"To properly address the new paradigms you will need to be an effective executive." That is the title of a classic book by one of my favorite management consultants – Peter Drucker. He wrote this book in 1966, but its principles are as valid today as ever, maybe even more so. We’ll discuss this volume and other works by this now-deceased genius periodically.

Drucker identifies five habits that must be acquired to be an effective executive. And in these times of turmoil, as an executive you will need to have these habits or else develop them quickly.

1. Know where your time goes. In many cases your time will be eaten up by the demands of others. Therefore, getting control of the time left is imperative.

2. Focus on getting results rather than work. Focus on what is expected of you and the goals that are set for the company.

3. Build on your strengths and the strengths of your subordinates. Do not try to build on weaknesses. Focus on what your organization can do effectively. Make use of the people in your organization who have the required expertise, and be sure they have enough authority to get results.

4. Concentrate on those areas where superior performance can bring outstanding results. Do the first things first and not the second things at all. Don’t let the flow of events determine what you take seriously. Don’t manage from your “inbox” less you fritter away your time “operating.” I personally have observed that this is the biggest mistake a new manager will make.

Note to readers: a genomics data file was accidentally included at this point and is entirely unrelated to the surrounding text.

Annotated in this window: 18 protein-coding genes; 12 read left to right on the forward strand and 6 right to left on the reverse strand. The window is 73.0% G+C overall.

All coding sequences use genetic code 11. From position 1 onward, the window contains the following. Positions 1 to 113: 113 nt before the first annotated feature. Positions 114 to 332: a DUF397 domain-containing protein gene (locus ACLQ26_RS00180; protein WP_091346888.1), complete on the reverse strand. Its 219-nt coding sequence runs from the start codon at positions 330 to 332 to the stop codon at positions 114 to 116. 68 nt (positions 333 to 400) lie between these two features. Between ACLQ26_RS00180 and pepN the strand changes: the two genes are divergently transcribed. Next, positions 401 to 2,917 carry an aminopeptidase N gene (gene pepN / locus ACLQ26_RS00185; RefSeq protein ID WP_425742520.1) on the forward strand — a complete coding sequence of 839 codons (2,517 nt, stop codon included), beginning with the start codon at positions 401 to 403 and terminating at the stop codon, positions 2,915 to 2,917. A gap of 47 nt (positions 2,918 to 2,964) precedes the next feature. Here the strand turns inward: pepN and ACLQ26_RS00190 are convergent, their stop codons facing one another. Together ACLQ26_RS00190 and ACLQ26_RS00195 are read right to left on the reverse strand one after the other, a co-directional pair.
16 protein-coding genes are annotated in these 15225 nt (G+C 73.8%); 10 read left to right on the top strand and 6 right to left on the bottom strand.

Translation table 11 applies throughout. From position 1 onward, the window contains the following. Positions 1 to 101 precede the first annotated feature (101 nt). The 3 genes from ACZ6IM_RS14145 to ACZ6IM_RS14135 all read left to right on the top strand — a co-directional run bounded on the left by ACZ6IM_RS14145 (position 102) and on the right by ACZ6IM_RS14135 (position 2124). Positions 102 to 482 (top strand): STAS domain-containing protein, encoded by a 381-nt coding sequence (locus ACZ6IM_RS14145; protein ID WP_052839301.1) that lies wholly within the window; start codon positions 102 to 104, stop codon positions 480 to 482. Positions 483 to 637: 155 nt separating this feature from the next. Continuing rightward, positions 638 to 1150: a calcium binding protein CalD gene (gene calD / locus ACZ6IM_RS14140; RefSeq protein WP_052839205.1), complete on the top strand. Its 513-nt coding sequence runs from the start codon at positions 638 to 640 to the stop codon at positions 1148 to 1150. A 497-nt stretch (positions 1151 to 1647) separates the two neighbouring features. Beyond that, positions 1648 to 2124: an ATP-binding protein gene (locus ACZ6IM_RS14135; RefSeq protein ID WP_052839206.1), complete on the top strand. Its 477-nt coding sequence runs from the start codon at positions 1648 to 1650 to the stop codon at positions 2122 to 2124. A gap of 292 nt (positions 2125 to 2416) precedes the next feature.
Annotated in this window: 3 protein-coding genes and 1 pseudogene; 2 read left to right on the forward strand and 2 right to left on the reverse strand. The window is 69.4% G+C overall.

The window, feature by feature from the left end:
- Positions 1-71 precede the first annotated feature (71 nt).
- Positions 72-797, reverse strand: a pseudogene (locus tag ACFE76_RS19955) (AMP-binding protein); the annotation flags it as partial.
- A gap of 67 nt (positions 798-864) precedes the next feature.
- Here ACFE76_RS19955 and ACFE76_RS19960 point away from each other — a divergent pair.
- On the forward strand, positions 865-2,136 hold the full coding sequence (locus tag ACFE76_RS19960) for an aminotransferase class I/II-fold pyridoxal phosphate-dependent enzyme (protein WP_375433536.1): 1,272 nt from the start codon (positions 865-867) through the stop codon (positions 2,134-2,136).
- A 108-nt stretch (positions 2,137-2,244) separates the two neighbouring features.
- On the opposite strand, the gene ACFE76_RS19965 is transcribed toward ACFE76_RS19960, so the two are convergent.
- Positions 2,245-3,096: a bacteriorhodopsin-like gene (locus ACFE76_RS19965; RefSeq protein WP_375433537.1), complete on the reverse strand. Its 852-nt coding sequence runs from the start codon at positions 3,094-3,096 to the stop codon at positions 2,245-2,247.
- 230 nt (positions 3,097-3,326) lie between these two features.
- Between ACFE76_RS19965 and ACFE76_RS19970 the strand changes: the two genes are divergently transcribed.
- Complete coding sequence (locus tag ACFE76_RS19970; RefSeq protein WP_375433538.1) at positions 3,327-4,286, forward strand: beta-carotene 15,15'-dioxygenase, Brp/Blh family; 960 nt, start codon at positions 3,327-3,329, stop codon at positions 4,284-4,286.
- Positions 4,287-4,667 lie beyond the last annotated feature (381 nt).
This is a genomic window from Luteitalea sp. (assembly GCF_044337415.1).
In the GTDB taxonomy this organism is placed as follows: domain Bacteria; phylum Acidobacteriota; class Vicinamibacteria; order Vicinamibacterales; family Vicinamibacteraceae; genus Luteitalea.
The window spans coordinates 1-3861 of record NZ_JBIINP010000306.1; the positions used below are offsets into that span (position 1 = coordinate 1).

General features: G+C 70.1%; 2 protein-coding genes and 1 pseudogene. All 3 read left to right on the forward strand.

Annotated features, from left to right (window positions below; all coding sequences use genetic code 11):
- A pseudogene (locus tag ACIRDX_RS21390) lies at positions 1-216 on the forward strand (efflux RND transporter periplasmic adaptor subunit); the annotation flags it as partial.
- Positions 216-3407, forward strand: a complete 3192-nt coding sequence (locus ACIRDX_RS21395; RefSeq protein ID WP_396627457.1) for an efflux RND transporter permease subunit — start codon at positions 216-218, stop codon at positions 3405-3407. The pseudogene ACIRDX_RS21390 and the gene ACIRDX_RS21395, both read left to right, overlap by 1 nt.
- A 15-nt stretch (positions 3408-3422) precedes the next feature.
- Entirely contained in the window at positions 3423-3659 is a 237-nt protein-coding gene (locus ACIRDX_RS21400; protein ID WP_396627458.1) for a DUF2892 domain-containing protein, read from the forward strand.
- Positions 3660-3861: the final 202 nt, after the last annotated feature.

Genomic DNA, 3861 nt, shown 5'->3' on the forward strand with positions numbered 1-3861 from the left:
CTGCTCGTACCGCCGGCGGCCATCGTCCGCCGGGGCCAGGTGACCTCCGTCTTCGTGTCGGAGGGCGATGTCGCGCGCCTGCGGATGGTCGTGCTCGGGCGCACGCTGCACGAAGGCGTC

5. Make few but very fundamental decisions. Making too many decisions fast also means making too many very wrong decisions. An effective decision is almost always a judgment based on dissenting opinions, not consensus. Some decisions will still be wrong, and you must be ready to adopt an alternative direction quickly. I’ve always held that your original decisions should be right at least 80% of the time.

The important events that you must focus on are not the trends, but those changes in the paradigms that are coming today. You need to look outside of the company to understand what is needed. Focusing too much on the inside will blind you to the changing realities.